Bertha was only ten years old, and Grace was eight, when Horatio, unconscious and emaciated, lay dying. Anna held his hand; and at one point, he opened his eyes and said to her:
“Annie, I have experienced a great joy; I have seen wonderful things.”
He tried to say more, but weakness overcame him, and he fell to sleep again.
He died in his sleep on October 16, 1888 at the age of 59.
Grief-stricken, Anna carried on, and sought comfort in her faith, just as she had on that horrible night at sea eight years before.
She assumed leadership of the Colony. Under her guidance, the colony swelled from 18 members to over 150. In 1896 the Colony moved to larger quarters near the Tomb of Kings in East Jerusalem.
With Anna’s guidance, the American Colony expanded its ministries, as well. They sponsored an arts club, a drama club, and a literary society, at which everyone was welcome. They even formed a concert band, and gave music lessons.
They started the Moslem Girls School, which provided a basic education, as well as vocational training to young girls, in order to provide an alternative to their culture’s traditional early arranged marriages.
They opened the doors of the house, taking in anyone who needed a place to stay, no matter their religion or ability to pay.
As Bertha Spafford, Anna’s eldest daughter, grew into womanhood, she began to play a greater role in the Colony.
Bertha worked beside Anna and later wrote:
My admiration for my mother was greater than all else.
In the spring of 1923 Anna was 80 years old, and her health began to fail. Bertha wrote:
The end came quietly. It was like a candle flickering and finally going out. We were determined that the only note sounded at her funeral should be one of praise for a useful life, which had been a blessing to many.
Hundreds attended her funeral service, while letters and telegrams poured in from all over the world.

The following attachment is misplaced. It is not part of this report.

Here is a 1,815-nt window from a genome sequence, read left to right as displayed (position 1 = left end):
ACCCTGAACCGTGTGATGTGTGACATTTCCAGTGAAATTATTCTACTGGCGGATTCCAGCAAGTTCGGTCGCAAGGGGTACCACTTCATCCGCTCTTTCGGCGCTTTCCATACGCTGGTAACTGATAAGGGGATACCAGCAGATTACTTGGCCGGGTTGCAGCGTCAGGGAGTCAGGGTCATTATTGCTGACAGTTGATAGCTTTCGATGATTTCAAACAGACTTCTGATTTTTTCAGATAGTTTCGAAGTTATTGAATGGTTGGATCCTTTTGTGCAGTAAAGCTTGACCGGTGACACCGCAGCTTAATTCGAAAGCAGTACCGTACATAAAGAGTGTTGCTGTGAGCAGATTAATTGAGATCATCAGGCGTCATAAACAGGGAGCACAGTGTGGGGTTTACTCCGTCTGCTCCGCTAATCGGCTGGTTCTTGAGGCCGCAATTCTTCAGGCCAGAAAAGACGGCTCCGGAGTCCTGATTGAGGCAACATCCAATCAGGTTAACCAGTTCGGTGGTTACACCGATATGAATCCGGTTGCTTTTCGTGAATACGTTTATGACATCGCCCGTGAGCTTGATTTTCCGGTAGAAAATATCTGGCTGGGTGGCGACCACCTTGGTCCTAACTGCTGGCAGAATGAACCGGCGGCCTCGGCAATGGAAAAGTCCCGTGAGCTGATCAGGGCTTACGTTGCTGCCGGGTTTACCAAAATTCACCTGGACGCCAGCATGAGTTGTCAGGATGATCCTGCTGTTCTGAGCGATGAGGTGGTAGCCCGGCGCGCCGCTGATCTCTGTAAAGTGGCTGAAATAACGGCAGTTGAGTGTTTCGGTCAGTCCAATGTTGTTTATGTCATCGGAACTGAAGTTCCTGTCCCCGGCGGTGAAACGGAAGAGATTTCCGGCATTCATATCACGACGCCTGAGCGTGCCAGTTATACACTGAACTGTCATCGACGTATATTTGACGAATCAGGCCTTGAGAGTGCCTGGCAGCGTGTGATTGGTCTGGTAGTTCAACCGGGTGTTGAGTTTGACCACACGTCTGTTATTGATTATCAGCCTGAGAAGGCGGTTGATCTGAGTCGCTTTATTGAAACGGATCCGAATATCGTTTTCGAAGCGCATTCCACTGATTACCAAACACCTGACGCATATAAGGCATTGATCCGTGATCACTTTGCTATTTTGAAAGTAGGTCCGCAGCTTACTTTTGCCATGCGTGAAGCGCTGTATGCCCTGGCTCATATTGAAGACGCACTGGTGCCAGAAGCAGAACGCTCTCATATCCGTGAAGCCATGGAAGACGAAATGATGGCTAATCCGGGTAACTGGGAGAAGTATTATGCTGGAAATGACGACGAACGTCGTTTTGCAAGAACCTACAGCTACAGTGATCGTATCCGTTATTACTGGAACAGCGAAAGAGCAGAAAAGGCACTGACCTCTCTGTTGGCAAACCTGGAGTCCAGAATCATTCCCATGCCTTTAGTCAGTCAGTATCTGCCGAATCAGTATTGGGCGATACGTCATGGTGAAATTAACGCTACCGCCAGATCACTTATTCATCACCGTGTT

Years later Bertha recalled with clarity one of the prayers spoken at the service:
Life is eternal and love is immortal;
And death is only a horizon;
And a horizon is nothing,
Save the limit of our sight!
Bertha honored her mother’s memory by converting the original Colony residence into a children’s facility. Named the Anna Spafford Baby Nursing Home and Infant Welfare Center, it provided pediatric care and social services to children throughout Jerusalem.
In later years, the name of the Center would be shortened to the Spafford Children’s Center, which still operates today.
Like her mother, Bertha had a remarkable ability to see a need in her community and then work diligently to fill that need. She started an industrial school for boys and men, and a lace-making school for women and girls. During World War I she established an orphanage and foster care system for girls who had lost one or both parents through war, poverty or illness.
For over sixty years, the American Colony in Jerusalem continued the work Horatio and Anna Spafford began, and ministered to the people of Jerusalem.
Bertha led the way, always with her parents’ vision in mind. Through two world wars and many local armed conflicts, she never wavered in her work or in her selfless devotion to the inhabitants of the Holy City.
Today, the Spafford Children’s Center is still in operation, and provides medical treatment and outreach services for Arab children and their families in Jerusalem. You can read about their work on their website. Just click here.
The house that served as the American Colony’s residence still stands with its doors open. It is a thriving hotel owned by the descendants of Horatio and Anna Spafford. It’s a favorite place for journalists, diplomats, and aid workers who visit the Holy City. Some famous guests include Sir Winston Churchill, T. E. Lawrence (Lawrence of Arabia), authors Saul Bellow and John Le Carre, actors Robert De Niro and Peter O’Toole, designer Giorgio Armani, and Soviet President Mikahil Gorbachev.
In 1950 Bertha Spafford published Our Jerusalem, a wonderful book detailing her parents’ lives. In the book, she tells the story, as Anna described it to her, of the sinking of the Ville du Havre. It also includes many wonderful accounts of the good work Horatio and Anna Spafford did in Jerusalem. Our Jerusalem is a remarkable story of faith and good works, all done in Jesus’ name. You can read the book for free. Just click on the image below to begin reading.